EU Trade Director pushes for more Covid jab production instead of patent exemption


The European trade chief has called for a rapid increase in global vaccine production as the best way to combat the epidemic, and oppose the narrow focus on patent exemptions supported by the United States before the austerity negotiations next week.

Valdis Dombrovskis told the British “Financial Times” that the EU’s approach is based on the “realistic vaccine response strategy” and insisted that “the current main problem is related to the lack of adequate manufacturing capacity” rather than the issue surrounding patents.

Valdis Dombrovskis: “We are putting a specific proposal made by the European Union on the table. We think how to achieve this goal of global vaccine promotion” © JOHANNA GERON/EPA

The EU exported 250 million doses of vaccine And the 25 million approved by the U.S. to date, When Washington last month Announce In order to promote global vaccine production and save lives, it is supporting calls for abandoning patents.

This approach in the United States will allow any manufacturer in the world to produce “counterfeit” vaccines without being prosecuted for infringement of intellectual property rights. With the support of many other countries including China, Argentina and Indonesia, India and South Africa are supporting this cause within the WTO.

But Donbrovskys said, “There is still no specific US proposal on the table, and we don’t have any information about its coming soon.” On the contrary, “we are putting the specific recommendations made by the EU on the table. We think how to achieve this goal of global vaccine promotion,” he said.

The EU approach that Brussels will submit to the World Trade Organization next week focuses on three areas. In the documents seen by the British Financial Times, it advocated the removal of export restrictions and supported the expansion of production, including through subsidies.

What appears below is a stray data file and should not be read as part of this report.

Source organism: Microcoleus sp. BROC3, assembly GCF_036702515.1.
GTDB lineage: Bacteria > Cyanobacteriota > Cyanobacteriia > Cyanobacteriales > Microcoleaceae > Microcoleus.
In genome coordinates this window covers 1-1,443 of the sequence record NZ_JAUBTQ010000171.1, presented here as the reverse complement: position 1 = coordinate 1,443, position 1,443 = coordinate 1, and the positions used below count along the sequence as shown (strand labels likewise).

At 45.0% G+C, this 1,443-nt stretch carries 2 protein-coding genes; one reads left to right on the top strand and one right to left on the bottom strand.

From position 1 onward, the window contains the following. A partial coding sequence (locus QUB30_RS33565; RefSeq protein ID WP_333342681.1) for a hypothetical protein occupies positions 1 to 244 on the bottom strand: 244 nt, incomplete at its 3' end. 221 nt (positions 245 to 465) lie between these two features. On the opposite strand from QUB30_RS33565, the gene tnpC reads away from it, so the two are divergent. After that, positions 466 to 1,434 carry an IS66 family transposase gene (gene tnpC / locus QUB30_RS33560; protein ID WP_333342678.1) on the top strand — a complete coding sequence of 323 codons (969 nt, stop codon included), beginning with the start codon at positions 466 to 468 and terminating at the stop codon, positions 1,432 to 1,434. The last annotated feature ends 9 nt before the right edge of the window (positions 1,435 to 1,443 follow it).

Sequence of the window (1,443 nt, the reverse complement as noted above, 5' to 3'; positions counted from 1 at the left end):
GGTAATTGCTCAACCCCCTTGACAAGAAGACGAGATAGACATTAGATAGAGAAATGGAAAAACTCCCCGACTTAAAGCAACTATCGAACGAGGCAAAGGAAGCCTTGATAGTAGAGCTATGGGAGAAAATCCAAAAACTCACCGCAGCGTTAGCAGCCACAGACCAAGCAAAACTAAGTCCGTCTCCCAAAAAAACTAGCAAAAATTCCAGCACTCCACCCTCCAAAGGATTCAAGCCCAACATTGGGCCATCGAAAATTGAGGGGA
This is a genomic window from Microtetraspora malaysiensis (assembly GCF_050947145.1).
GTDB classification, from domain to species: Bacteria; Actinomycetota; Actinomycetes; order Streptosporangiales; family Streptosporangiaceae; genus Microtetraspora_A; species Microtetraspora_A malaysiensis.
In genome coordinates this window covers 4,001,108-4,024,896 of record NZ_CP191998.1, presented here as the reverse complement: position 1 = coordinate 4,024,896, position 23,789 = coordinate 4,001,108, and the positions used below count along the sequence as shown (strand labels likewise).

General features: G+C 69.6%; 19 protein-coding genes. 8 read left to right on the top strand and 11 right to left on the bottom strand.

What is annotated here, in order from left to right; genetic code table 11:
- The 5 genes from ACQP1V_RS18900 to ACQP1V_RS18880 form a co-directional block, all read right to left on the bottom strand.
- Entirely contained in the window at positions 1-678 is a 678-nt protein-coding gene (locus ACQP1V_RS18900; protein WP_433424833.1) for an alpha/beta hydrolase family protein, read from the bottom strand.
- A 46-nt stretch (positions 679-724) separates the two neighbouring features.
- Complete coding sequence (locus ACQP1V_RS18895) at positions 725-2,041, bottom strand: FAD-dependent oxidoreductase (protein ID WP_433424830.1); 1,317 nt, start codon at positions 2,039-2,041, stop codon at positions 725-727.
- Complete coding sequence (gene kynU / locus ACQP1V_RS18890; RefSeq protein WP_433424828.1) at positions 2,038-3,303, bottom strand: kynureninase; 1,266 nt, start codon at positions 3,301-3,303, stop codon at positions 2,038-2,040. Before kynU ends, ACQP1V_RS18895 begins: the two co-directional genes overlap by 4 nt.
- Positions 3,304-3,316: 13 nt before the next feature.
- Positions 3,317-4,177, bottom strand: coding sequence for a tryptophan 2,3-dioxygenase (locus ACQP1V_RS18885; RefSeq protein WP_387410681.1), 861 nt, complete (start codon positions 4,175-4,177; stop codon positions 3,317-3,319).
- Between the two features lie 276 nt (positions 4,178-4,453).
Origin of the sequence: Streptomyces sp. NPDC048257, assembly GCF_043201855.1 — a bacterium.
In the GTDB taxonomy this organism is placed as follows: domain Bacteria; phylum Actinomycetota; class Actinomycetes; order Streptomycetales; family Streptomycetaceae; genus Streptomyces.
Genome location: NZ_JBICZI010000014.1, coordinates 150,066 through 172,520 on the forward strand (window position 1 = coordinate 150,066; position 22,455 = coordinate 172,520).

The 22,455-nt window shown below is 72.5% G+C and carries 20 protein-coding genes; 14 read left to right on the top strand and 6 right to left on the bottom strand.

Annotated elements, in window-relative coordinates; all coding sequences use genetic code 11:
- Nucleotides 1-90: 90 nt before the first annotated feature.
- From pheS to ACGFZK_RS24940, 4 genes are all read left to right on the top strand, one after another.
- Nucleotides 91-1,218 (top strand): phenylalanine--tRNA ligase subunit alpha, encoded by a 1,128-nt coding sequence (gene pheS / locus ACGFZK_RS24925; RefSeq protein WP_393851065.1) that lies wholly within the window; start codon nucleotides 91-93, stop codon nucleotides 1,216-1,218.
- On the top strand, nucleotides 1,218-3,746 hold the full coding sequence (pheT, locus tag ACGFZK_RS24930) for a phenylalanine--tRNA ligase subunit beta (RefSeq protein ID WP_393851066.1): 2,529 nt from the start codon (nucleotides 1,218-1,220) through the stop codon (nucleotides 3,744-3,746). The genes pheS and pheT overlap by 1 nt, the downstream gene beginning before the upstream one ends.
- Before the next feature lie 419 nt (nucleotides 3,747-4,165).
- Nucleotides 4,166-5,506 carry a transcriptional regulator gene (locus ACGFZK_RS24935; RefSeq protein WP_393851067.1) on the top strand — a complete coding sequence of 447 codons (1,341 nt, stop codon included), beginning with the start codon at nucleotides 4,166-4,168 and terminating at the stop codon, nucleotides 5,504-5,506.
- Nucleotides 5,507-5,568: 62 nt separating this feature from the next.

Third, Brussels did not give up patents, but believed that the existing intellectual property rules were sufficiently flexible to allow the necessary licenses through the so-called Trips agreement.

The document said: “During the pandemic, intellectual property rights are not and should not be an obstacle to fair access to Covid-19 vaccines and treatments.” “Limited manufacturing capacity, access to raw materials and other inputs are the main bottleneck.”

Although the patent exemption is a widespread removal of intellectual property protection, vaccine licensing allows patents to be overturned under certain restrictions.

At the BioNTech laboratory in Marburg, Germany, employees in biohazard protective suits prepare raw materials for messenger RNA, which is the first step in the production of Covid-19 vaccines

Employees in biohazard protective suits prepare raw materials for messenger RNA at the BioNTech laboratory in Marburg, Germany. This is the first step in the production of Covid-19 vaccine © Alex Kraus/Bloomberg

Brussels has always believed that Patent exemptions can be distracting Promote production in a more effective way. This debate is also very sensitive to the European Union, which is home to Covid-19 vaccine manufacturers such as BioNTech.

In the WTO negotiations earlier this week, the United States indicated that it was ready to conduct detailed negotiations and urged other countries to submit proposals that can be supported. The EU plan is designed to influence discussions at the WTO meeting from June 8-9, which focuses on intellectual property and Covid.

Dombrovskis said that at the same time, he urged EU pharmaceutical companies to “participate in voluntary licensing arrangements and sign cooperation agreements with manufacturers in developing countries to increase production capacity.”

The EU Trade Commissioner stated that the main goal of the program that will eventually be incubated in the WTO is to “work to ensure universal and fair access to Covid-19 vaccine and treatment.”

He said: “So far, we are the only major producing area where we can reliably say that we have been pursuing this goal since the beginning of the crisis.”

When talking about other vaccine-producing countries such as the United States, he added: “We are very happy to see other countries are now catching up, but they need to catch up faster.”


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